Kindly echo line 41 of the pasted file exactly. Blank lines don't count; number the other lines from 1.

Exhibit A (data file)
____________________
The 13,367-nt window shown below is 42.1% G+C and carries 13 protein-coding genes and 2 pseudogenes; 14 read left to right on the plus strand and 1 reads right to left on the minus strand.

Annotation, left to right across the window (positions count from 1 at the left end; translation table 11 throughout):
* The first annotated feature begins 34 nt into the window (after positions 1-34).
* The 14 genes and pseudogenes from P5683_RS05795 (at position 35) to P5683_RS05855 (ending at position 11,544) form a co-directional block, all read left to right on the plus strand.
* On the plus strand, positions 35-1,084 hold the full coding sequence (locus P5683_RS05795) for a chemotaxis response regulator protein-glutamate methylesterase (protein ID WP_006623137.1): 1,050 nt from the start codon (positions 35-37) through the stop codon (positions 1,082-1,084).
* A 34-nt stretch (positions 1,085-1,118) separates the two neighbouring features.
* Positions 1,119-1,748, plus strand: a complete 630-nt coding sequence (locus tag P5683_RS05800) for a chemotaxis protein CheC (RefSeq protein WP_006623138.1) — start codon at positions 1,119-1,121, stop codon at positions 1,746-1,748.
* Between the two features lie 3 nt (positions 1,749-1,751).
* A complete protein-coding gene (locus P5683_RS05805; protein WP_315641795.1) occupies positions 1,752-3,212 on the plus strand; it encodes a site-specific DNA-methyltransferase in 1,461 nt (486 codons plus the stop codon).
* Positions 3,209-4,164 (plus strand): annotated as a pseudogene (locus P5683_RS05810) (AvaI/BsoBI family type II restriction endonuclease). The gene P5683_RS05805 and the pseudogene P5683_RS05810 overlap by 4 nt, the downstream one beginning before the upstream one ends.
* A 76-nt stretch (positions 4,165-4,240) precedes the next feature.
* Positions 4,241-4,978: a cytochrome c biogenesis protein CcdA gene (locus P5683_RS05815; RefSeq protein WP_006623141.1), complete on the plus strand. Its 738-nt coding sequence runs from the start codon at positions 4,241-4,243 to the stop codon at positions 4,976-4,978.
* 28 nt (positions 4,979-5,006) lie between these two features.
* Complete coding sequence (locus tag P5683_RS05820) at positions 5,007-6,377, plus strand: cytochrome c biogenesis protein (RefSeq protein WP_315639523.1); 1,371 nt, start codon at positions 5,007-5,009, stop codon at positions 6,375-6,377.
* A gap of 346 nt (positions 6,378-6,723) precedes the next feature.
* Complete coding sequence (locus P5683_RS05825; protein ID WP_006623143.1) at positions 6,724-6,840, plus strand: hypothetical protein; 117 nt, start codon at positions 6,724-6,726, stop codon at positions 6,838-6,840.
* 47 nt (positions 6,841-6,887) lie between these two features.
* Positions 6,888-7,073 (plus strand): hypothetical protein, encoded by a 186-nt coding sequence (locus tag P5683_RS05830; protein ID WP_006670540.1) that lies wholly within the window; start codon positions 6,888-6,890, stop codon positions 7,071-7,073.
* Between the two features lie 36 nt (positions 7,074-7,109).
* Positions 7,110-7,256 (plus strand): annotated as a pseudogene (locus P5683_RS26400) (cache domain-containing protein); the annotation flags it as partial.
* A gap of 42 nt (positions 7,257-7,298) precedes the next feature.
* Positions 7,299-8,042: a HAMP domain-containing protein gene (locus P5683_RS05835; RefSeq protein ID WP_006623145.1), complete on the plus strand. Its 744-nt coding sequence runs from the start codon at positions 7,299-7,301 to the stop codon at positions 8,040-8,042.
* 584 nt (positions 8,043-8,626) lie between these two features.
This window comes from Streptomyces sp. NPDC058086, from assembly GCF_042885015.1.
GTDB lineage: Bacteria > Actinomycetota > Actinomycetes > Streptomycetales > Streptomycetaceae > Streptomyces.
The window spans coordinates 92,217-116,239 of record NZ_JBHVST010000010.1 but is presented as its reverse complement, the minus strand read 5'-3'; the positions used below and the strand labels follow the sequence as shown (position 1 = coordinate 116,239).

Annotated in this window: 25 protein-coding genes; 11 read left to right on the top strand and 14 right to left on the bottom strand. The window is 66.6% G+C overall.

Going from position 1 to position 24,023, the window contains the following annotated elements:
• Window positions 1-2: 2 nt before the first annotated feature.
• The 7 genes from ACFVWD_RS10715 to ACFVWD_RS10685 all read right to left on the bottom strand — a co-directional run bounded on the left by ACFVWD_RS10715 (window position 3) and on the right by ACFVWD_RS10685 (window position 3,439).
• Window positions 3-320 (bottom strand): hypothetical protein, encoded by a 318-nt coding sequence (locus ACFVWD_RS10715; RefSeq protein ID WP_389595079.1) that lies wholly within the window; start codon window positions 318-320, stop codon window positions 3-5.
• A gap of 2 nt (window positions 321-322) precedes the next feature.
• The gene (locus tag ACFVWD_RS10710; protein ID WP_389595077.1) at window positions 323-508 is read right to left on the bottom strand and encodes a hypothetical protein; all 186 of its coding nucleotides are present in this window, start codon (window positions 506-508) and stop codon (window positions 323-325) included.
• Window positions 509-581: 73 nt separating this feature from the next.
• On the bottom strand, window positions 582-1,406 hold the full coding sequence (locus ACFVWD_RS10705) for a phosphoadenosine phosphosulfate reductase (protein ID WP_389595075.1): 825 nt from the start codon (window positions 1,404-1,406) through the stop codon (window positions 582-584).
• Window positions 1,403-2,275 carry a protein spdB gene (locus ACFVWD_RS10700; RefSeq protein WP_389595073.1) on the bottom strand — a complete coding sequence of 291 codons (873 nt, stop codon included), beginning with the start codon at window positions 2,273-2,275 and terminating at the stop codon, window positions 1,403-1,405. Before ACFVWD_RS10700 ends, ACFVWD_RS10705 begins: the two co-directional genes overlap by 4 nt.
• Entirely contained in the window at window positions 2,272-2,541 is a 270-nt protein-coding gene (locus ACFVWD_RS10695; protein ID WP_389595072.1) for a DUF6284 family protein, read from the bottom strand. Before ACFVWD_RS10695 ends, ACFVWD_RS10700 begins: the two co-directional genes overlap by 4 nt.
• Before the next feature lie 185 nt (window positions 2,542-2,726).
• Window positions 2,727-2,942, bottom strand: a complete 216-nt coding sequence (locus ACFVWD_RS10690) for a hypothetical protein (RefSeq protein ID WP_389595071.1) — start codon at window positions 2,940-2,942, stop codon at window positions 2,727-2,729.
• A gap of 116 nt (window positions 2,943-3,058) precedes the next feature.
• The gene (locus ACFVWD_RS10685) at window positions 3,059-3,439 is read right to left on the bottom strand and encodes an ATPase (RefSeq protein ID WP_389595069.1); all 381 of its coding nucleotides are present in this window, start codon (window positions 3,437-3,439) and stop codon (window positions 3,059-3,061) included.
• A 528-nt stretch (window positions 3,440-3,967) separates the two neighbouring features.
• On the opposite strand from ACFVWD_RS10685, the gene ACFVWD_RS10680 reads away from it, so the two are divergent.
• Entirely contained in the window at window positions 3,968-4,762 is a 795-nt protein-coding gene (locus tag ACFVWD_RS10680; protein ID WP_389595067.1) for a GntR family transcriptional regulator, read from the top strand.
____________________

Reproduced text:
• The gene (locus ACFVWD_RS10685) at window positions 3,059-3,439 is read right to left on the bottom strand and encodes an ATPase (RefSeq protein ID WP_389595069.1); all 381 of its coding nucleotides are present in this window, start codon (window positions 3,437-3,439) and stop codon (window positions 3,059-3,061) included.